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    The mycological and molecular study of Hortaea werneckii isolated from blood and splenic abscess.
    Mycopathologia 2005 Jun;159(4):495-500
    Department of Medical Microbiology, Faculty of Medicine, University of Malaya, 50603, Kuala Lumpur, Malaysia.
    Hortaea werneckii is an environmental dematiaceous fungus found in the halophilic environment. It causes tinea nigra. We report the isolation of H. werneckii from blood and splenic abscess of two patients with acute myelomonocytic leukaemia. H. werneckii grew at room temperature but not at 37 degrees C, it was identified by biochemical tests, growth characteristics and the presence of conspicuous collarette intercalary on dividing yeast cells. The use of specific oligonucleotide primer Hor-F (5'-TGGACACCTTCA TAACTCTTG-3') and Hor-R (5'-TCACAACGCTTAGAGACGG-3') confirmed the two isolates were H. werneckii. The sequence for 281 nucleotide of HW299 and HW403 were 99% identical but differed only in one nucleotide. In vitro anti-fungal susceptibility testing showed that the isolates were resistant to amphotericin B and flucytosine.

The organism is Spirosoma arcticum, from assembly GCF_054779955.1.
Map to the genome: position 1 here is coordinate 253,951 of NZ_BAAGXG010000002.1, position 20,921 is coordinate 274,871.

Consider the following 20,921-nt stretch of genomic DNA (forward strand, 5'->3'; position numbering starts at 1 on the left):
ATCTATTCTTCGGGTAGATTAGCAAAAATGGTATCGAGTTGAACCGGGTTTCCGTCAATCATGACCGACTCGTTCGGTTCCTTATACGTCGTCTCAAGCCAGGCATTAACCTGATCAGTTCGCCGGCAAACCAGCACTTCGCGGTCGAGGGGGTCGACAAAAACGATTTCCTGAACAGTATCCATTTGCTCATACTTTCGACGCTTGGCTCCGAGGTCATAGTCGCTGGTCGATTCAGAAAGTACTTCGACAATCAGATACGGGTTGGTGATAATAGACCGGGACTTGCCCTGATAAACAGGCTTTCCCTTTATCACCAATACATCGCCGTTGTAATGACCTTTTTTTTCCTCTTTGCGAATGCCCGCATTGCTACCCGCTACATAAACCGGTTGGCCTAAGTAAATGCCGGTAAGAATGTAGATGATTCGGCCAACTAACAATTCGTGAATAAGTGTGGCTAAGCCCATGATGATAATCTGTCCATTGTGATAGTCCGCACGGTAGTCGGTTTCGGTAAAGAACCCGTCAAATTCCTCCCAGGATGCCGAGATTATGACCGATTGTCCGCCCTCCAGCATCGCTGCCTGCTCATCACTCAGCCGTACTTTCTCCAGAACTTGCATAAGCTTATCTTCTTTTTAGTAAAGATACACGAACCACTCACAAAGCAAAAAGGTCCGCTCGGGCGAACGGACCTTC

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    Specific oligonucleotide primers for identification of Hortaea werneckii, a causative agent of tinea nigra.
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    Research Center for Pathogenic Fungi and Microbial Toxicoses, Chiba University, Chiba, Japan.
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    Research Center for Pathogenic Fungi and Microbial Toxicoses, Chiba University, 1-8-1 Inohana, Chuo-ku, Chiba 260-8673, Japan.
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    Department of Dermatology, Ryukyu University School of Medicine, Okinawa, Japan.
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    Centraalbureau voor Schimmelcultures (CBS) Baarn, The Netherlands.
    The black yeast Hortaea werneckii is known to be a causative agent of human tinea nigra but is also found in the environment. Strains from dissimilar sources were studied by polymerase chain reaction fingerprinting of nuclear DNA, using primers annealing to repetitive and random sequences. The seven groups found correspond to those known from restriction fragment length polymorphism (RFLP) studies of the mitochondrial DNA of the same strains. Read More